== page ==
Understanding Freehold and Leasehold

There are three ways you can own your property: freehold, leasehold or with a share of the freehold.  A freeholder owns the property outright, plus the land it has been built on.  There’s no lease to run out, no dealing with a landlord and no need to pay ground rent, service charges or any other fees. If you are a leaseholder on a development you can serve a Section 13 Notice on the freeholder and buy a share of the freehold - as long as at least 50% of your fellow leaseholders agree to participate. Buying a share of the freehold effectively extends your ownership up to 999 years. That’s usually long enough for most people!

As leaseholders with a share of the freehold, it means you take on certain financial and property maintenance responsibilities so you’ll collectively need to set up a resident management company (RMC) . FirstPort assist over 200 RMCs in the UK so are well placed to help you. As a leaseholder, you own the property and the land it is built on for the specified length of the lease agreed with the freeholder – often a lease is for 99 years. When the lease ends, ownership reverts to the freeholder although you may be able to extend that lease through negotiation.

When you buy property leasehold, it’s worth checking how long the lease has still to run and what the service charges, management fees, ground rents, and related costs may be. The leaseholder may also pay ground rent to the freeholder (landlord).  As a managing agent, FirstPort can collect this on behalf of the freeholder or the freeholder can invoice the leaseholder directly.

What is the difference between a Landlord and a Managing Agent?
In simple terms, Landlords own property while a Managing Agent (or Property Manager) is instructed by a property owner to supervise and manage properties. Your Landlord (sometimes known as a Freeholder) is first and foremost a party to your lease. They are the person who owns the land that your property sits on.  This could be an individual or a company. You have a right to know who owns the freehold of your property at any given time. 

The Landlord has an obligation to maintain the communal areas at your development. In most circumstances (where allowed by the lease) they instruct a managing agent to do this on their behalf.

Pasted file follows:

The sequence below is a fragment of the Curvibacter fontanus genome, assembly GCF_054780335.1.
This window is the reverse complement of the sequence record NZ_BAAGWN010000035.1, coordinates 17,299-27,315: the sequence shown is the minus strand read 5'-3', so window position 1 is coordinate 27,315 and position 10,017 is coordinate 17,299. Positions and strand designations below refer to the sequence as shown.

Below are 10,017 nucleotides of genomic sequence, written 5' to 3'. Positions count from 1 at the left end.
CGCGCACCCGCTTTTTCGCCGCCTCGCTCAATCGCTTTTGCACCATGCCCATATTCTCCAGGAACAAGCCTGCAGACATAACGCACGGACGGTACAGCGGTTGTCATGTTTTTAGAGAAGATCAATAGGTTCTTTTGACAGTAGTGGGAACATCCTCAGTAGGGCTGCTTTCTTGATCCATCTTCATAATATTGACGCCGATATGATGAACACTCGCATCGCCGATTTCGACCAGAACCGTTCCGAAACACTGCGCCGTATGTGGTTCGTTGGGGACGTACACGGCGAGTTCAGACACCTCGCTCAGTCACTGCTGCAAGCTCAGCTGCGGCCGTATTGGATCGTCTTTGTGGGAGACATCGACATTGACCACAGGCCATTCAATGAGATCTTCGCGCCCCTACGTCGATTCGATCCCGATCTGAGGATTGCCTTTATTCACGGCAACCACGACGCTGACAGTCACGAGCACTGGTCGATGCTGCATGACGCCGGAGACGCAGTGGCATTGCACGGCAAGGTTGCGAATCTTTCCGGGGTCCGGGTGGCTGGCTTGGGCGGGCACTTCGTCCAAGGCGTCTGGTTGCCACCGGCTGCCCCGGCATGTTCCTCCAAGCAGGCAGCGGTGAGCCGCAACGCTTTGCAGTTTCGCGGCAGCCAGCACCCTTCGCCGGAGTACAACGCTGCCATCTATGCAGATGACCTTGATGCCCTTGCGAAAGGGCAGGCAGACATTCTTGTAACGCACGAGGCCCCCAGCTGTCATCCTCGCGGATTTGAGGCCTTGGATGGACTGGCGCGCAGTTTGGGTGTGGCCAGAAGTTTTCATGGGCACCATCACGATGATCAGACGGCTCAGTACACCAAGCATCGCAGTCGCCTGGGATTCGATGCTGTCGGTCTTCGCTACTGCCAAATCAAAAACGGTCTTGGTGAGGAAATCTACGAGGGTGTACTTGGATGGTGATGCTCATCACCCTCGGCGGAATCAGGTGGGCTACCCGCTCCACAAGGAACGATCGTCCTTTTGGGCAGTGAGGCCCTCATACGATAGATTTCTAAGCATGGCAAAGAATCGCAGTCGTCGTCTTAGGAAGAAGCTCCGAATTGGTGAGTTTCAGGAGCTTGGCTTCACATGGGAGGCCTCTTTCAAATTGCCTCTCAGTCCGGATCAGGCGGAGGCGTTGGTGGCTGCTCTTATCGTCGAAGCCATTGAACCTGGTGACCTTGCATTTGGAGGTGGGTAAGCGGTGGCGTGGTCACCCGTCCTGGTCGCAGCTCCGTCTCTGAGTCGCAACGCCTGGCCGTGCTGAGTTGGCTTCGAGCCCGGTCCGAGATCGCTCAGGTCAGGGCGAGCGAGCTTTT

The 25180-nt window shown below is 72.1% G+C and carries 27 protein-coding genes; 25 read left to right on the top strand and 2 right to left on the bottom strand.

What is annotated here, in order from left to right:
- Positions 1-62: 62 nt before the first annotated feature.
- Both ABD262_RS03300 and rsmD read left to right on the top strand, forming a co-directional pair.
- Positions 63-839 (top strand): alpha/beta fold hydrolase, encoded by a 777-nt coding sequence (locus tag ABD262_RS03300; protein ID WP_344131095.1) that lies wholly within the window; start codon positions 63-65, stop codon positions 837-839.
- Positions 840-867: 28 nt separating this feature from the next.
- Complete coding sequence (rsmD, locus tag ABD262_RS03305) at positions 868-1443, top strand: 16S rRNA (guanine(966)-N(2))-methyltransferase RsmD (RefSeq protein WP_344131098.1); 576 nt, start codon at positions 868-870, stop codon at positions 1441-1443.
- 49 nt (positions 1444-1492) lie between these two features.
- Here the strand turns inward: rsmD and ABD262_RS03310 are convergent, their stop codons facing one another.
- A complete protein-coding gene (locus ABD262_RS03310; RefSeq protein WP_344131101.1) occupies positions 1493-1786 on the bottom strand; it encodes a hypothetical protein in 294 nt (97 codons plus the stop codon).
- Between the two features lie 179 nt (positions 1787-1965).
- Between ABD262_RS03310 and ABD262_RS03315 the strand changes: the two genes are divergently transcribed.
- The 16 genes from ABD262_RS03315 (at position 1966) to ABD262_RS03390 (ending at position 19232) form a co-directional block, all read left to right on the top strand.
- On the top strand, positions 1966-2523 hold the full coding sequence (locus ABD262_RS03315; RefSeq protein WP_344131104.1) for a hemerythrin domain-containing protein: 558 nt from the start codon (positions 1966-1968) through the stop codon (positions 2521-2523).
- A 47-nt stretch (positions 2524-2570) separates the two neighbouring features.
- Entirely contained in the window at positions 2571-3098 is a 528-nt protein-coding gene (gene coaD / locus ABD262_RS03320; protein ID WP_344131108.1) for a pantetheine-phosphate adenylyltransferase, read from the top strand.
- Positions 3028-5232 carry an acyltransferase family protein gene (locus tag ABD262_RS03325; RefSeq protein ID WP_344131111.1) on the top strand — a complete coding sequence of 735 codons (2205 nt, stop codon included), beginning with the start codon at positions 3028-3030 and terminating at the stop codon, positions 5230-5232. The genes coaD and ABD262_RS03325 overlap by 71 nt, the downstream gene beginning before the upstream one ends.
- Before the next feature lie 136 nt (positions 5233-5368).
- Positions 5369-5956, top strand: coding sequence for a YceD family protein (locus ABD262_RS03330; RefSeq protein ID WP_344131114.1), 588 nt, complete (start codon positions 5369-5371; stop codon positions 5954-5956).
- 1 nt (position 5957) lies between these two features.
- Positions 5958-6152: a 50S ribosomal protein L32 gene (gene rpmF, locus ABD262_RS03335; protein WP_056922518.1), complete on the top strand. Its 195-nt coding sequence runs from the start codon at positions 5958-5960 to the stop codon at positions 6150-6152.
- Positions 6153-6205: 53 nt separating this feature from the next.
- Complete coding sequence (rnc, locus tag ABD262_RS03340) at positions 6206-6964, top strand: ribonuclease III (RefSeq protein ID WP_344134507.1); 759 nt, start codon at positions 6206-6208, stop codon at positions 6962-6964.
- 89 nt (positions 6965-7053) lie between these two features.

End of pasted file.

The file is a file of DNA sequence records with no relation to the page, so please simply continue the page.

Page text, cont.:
Your Managing Agent is not a legal party to your lease (except in exceptional circumstances), but is instructed through a formal arrangement known as a Management Agreement.

Why is FirstPort named in my Lease?
A normal lease only has two parties, a Landlord (or Freeholder) and Lessee (or Owner). In these circumstances the Managing Agent is appointed by the Landlord who has the responsibility for maintenance. Under some historical arrangements, a number of developers put in place what is known as a ‘tri-party’ lease which includes the name of the Manager. Sometimes this is a resident run management company (RMC), and sometimes this is a third party management company which is why FirstPort owned companies appear in some of leases. 

The reason for the tri-party lease was partly to make sure there was a direct relationship between the residents living at the development and the Manager. It was also a way of introducing stability and continuity of the Manager from the ‘build phase’ onwards so that more effective maintenance could be achieved. 

We do recognise that this gives us a privileged position and security of tenure in our management . We don’t take this for granted and we work with residents and landlords to ensure we meet all our obligations under this type of agreement.

Is FirstPort a Landlord?
No. Owning properties is not part of our core business, which is about managing properties and looking after our residents. We do not buy freeholds. FirstPort does own a small number of properties and leases from historical arrangements. Our focus now is on providing expert property management services to landlords and customers across both the general residential market and the specialist retirement housing market. 

As part of a historical arrangement, FirstPort does have an interest in small number of Development/House Manager flats (approx. 75).